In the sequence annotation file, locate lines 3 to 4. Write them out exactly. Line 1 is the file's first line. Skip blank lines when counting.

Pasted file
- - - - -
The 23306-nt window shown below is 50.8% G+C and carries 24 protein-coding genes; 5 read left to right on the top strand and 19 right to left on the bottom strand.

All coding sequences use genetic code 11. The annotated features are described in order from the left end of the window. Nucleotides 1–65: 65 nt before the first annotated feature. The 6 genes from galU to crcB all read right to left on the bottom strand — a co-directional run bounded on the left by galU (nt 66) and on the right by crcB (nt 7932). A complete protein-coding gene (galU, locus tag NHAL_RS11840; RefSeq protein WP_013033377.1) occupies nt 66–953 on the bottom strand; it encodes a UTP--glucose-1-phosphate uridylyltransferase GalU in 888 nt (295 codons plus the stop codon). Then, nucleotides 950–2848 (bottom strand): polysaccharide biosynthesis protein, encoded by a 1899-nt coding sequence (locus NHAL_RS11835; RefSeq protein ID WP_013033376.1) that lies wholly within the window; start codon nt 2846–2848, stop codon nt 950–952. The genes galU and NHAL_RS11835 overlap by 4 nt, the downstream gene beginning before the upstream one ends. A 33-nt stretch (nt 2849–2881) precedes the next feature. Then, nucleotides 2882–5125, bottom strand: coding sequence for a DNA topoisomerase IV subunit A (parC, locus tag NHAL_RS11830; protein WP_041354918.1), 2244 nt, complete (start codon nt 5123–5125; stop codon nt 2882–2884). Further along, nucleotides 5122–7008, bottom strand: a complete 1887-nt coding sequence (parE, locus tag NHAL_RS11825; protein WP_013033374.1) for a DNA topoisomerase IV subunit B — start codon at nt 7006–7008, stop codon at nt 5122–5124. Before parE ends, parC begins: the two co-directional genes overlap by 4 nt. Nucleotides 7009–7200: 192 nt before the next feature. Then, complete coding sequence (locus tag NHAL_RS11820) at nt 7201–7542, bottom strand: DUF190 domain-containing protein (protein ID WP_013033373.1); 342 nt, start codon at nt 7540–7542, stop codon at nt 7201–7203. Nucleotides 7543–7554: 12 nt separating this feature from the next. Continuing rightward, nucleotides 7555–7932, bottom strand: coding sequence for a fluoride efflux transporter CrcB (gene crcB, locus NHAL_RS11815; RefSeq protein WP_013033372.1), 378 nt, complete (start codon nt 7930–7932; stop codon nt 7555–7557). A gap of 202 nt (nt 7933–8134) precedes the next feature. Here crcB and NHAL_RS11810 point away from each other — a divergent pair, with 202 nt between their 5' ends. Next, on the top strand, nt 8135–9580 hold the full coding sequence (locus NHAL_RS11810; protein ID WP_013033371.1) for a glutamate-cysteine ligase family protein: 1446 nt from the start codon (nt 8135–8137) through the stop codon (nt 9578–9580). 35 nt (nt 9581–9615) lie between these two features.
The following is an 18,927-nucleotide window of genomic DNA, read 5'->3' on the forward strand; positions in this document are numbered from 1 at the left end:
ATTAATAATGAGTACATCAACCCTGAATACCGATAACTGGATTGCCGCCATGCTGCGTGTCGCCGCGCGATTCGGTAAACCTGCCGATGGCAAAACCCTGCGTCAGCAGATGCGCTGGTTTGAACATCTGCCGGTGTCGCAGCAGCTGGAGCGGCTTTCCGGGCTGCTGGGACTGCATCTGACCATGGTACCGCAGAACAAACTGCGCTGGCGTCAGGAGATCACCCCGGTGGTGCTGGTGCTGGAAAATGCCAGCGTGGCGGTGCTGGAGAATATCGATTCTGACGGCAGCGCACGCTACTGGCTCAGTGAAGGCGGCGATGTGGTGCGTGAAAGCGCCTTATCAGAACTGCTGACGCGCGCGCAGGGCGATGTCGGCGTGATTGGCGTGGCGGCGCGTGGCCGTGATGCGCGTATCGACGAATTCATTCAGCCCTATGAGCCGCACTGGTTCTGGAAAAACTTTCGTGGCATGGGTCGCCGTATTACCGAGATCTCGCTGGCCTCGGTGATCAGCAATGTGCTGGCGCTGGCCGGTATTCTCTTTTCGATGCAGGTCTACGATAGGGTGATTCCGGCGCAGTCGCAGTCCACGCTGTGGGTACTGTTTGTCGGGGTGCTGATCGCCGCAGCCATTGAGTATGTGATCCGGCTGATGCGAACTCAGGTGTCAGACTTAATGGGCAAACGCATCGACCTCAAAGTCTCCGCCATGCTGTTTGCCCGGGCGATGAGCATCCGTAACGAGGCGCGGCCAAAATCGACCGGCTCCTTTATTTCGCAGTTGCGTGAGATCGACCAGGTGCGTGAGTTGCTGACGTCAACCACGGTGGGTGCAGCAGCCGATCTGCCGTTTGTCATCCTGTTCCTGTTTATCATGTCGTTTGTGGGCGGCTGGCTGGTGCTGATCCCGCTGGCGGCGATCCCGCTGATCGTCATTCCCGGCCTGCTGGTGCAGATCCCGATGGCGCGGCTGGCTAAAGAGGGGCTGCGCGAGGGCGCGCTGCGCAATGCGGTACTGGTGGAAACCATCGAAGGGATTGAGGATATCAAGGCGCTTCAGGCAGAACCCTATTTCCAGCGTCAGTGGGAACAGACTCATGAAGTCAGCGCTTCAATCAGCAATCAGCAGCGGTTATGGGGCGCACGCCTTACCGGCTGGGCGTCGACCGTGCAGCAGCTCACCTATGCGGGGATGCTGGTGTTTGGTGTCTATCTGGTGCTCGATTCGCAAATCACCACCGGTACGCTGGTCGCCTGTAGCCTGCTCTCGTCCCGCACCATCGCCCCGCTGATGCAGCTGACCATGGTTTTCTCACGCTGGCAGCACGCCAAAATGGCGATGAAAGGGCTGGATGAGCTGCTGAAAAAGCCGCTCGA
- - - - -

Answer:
The following is an 18,927-nucleotide window of genomic DNA, read 5'->3' on the forward strand; positions in this document are numbered from 1 at the left end:
ATTAATAATGAGTACATCAACCCTGAATACCGATAACTGGATTGCCGCCATGCTGCGTGTCGCCGCGCGATTCGGTAAACCTGCCGATGGCAAAACCCTGCGTCAGCAGATGCGCTGGTTTGAACATCTGCCGGTGTCGCAGCAGCTGGAGCGGCTTTCCGGGCTGCTGGGACTGCATCTGACCATGGTACCGCAGAACAAACTGCGCTGGCGTCAGGAGATCACCCCGGTGGTGCTGGTGCTGGAAAATGCCAGCGTGGCGGTGCTGGAGAATATCGATTCTGACGGCAGCGCACGCTACTGGCTCAGTGAAGGCGGCGATGTGGTGCGTGAAAGCGCCTTATCAGAACTGCTGACGCGCGCGCAGGGCGATGTCGGCGTGATTGGCGTGGCGGCGCGTGGCCGTGATGCGCGTATCGACGAATTCATTCAGCCCTATGAGCCGCACTGGTTCTGGAAAAACTTTCGTGGCATGGGTCGCCGTATTACCGAGATCTCGCTGGCCTCGGTGATCAGCAATGTGCTGGCGCTGGCCGGTATTCTCTTTTCGATGCAGGTCTACGATAGGGTGATTCCGGCGCAGTCGCAGTCCACGCTGTGGGTACTGTTTGTCGGGGTGCTGATCGCCGCAGCCATTGAGTATGTGATCCGGCTGATGCGAACTCAGGTGTCAGACTTAATGGGCAAACGCATCGACCTCAAAGTCTCCGCCATGCTGTTTGCCCGGGCGATGAGCATCCGTAACGAGGCGCGGCCAAAATCGACCGGCTCCTTTATTTCGCAGTTGCGTGAGATCGACCAGGTGCGTGAGTTGCTGACGTCAACCACGGTGGGTGCAGCAGCCGATCTGCCGTTTGTCATCCTGTTCCTGTTTATCATGTCGTTTGTGGGCGGCTGGCTGGTGCTGATCCCGCTGGCGGCGATCCCGCTGATCGTCATTCCCGGCCTGCTGGTGCAGATCCCGATGGCGCGGCTGGCTAAAGAGGGGCTGCGCGAGGGCGCGCTGCGCAATGCGGTACTGGTGGAAACCATCGAAGGGATTGAGGATATCAAGGCGCTTCAGGCAGAACCCTATTTCCAGCGTCAGTGGGAACAGACTCATGAAGTCAGCGCTTCAATCAGCAATCAGCAGCGGTTATGGGGCGCACGCCTTACCGGCTGGGCGTCGACCGTGCAGCAGCTCACCTATGCGGGGATGCTGGTGTTTGGTGTCTATCTGGTGCTCGATTCGCAAATCACCACCGGTACGCTGGTCGCCTGTAGCCTGCTCTCGTCCCGCACCATCGCCCCGCTGATGCAGCTGACCATGGTTTTCTCACGCTGGCAGCACGCCAAAATGGCGATGAAAGGGCTGGATGAGCTGCTGAAAAAGCCGCTCGA